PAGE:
I am positive my life will not be the same having experienced them.
In the final chapter of Travis' 3-part story about his first saltwater fly fishing adventure, he recalls the demonic permit. A fish that demands perfection and will snub any good angler just for it's own self righteous reasons. Having spent a number of hours chasing permit myself, I can see why these fish are so maddeningly addictive. Travis' reenactment of pursuing the almighty permit sums up the game for those that haven't yet had a chance. If you are up for a challenge, permit will be your quarry.
Part Three - Permit
- Preconceived notions
Knowing these fish have a rep for being one of the most, if not the most difficult fly fishing adversary did not stop me from both underestimating them as a species but also how much I would utterly fall in love with them. Even after just getting my ass handed to me by them for two weeks straight and knowing that there was no way in hell I (of all people) was ever going to actually catch one. But how could you not underestimate this fish they are a flat sluggish looking fish, admittedly cute, but how could anyone ever take such a cartoony looking creature serious?
The rumors of this fish being difficult are an understatement and I am a dumb ass. I now fully understand that this fish was sent here by Beelzebub to not only make men understand they are small, weak and easily defeated but also to possess mens soul’s in the same demonic fashion. These fish beat me, destroyed my ego and quite literally left me bleeding at one point when I fell and got mangled in some dead coral. I was trying to make one more cast at what had to be the tenth permit of the morning where I had been snubbed, mockingly and repeatedly by creature’s who apparently not only have an IQ of 220 and can see you blink from three hundred meters away, but also have a sadistic sort of evil infused into their very molecules that is rarely encountered in this earth. This may seem like an exaggeration but it feels all too real when you are getting to know this amazing animal. I new it was a bad sign when still bleeding and positive I did not have what it takes to capture one that I text a friend who had warned me about them “I think I’m in love”. What is it about impossible situations that drive us to search for acceptance and approval or (even mercy) in places and situations we are almost sure to find none. Bruised, bleeding, mangled and conceding to these animals an all too easy victory on their side (vowing a rematch mind you) I tried to quit. My awesome wife pushed me to go one more day before we had to make our way back to civilization. I did it (if only to not look like a quitter in front of her). I am beyond happy to report that the conditions, huge amounts of help, pointers and training from more experienced friends and a world class guide (not to mention a shit load of good old fashioned luck) put me in a position to hook and land two good sized permit on the last day before lunch. It was the coolest thing Ive even done in this sport. The saying “I’d rather be lucky than good” is the truest statement I could regurgitate and better describes the situation than anything original I can come up with.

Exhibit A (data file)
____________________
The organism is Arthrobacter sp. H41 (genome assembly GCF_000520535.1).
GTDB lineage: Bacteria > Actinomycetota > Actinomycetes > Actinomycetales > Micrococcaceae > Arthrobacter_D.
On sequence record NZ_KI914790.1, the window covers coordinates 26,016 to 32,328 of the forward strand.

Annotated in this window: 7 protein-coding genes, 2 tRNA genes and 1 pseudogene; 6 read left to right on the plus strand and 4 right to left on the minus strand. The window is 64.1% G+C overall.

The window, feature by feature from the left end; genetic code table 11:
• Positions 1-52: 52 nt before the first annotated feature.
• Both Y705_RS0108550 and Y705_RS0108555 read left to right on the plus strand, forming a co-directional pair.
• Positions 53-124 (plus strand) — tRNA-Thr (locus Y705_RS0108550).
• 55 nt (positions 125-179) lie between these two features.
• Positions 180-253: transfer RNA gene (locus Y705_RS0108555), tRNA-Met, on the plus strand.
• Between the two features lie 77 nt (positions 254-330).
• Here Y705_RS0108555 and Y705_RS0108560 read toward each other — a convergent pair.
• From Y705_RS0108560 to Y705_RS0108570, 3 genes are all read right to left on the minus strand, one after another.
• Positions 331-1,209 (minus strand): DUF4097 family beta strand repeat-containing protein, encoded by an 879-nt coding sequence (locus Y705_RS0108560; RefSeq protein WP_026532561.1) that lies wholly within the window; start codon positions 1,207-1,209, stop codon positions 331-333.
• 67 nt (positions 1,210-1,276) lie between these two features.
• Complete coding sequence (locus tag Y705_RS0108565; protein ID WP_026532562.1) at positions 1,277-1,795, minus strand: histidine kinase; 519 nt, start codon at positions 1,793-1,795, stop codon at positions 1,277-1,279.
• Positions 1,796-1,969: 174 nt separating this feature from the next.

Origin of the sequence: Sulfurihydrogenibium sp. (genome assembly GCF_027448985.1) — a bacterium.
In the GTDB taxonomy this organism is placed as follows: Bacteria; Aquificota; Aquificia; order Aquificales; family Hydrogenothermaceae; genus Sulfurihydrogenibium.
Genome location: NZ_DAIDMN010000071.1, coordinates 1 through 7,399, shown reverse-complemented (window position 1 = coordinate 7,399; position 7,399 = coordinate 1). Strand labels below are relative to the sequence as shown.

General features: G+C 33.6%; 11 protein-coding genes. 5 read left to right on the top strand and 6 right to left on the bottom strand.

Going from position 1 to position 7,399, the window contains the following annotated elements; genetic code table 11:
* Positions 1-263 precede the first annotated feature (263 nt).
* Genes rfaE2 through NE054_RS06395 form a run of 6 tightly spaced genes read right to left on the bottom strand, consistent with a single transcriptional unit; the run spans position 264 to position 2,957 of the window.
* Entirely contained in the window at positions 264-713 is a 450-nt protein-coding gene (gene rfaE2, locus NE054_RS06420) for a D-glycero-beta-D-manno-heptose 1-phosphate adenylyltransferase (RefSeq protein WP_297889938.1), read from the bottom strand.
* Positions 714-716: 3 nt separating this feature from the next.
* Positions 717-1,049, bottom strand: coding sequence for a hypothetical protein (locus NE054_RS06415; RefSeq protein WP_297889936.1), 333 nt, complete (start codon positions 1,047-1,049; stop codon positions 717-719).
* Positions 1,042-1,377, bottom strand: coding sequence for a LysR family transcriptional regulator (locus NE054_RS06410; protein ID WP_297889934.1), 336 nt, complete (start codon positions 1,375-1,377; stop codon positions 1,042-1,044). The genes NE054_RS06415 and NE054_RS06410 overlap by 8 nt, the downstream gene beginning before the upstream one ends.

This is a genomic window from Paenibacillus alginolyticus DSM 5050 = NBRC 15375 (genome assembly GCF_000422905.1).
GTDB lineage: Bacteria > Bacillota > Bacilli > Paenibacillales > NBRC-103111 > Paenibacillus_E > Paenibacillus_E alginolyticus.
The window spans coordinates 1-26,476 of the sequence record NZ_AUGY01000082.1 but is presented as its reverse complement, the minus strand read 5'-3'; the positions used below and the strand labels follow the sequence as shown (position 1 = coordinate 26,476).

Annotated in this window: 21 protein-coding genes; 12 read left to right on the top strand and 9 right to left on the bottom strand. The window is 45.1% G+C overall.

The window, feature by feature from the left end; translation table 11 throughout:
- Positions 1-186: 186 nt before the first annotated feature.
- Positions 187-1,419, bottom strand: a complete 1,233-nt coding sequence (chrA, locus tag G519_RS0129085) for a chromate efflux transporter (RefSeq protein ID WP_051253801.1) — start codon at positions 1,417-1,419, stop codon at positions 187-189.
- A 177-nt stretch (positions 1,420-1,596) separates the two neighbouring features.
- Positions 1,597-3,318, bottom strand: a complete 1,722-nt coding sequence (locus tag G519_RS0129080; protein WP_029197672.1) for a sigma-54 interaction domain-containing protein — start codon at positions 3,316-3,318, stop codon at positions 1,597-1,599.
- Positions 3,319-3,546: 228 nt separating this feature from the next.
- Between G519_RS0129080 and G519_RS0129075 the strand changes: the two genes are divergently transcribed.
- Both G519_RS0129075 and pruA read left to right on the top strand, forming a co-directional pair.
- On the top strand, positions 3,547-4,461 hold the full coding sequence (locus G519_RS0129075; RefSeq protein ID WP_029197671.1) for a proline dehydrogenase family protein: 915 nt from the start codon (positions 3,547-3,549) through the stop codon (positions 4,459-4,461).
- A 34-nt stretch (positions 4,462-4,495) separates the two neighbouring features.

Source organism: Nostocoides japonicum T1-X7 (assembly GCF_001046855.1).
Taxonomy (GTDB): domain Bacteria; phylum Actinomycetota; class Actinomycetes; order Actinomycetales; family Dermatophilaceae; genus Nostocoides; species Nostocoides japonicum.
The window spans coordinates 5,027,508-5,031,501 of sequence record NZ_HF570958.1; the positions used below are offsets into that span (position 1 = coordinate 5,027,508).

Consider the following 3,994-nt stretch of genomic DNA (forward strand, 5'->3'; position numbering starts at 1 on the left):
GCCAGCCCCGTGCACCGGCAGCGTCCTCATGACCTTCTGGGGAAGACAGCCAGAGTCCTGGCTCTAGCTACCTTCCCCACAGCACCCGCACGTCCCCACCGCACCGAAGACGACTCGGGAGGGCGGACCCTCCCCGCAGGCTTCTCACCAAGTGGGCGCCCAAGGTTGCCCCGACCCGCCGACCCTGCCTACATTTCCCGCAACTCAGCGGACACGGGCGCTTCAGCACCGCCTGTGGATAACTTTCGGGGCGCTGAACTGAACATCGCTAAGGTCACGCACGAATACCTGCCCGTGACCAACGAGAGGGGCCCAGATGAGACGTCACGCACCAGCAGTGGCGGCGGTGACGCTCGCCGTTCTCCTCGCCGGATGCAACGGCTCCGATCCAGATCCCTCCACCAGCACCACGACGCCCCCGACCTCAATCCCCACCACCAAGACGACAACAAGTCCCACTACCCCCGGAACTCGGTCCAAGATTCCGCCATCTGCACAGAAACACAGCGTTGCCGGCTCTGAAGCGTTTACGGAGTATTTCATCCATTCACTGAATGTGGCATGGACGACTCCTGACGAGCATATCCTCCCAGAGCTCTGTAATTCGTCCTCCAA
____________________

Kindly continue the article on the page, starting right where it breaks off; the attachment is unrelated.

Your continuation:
These fish are also as strong pound for pound as anything that swims in my experience.
In closing I would like to reiterate these are the accounts of a novice to this game and simply some things that if I had known before may have gotten me off the bench sooner. They also come with a warning these are dangerously addictive pursuits and I am positive my life will not be the same having experienced them. I would say also in closing that it is wise to practice all the things they warn you about in all the media you’ll ever run into on this subject 1) practice casting, accuracy, distance and tight wind cutting loops will drastically improve your odds at all of the above whether its hitting the edge of a mangrove for tarpon hitting the suspected path of a school of bones or trying to find the sweet spot in the path of a permit with out spooking him (while having buck fever that rivals anything in the elk woods, if your like me). 2) Understanding and using hook sets that match each critter and be ready at all times to do it right. Nothing like losing that tarpon and knowing it’s because you hit him with a mean cutty set (this I know). 3) Dialed gear is a must (a must!) 4) Expect a challenge and enjoy it cause if you landed on the flats you asked for it! 5) Lastly and perhaps most importantly I would like to say I got a grand slam in that last twenty four hours, not just that I doubled up on permit! Boooooom! (This last one is literally just bragging and mainly just to bug Bo as much as possible cause it keeps him mean and a little stressed out and that’s how we like him).
- Travis De Boer
Lead Grande Ronde Steelhead Guide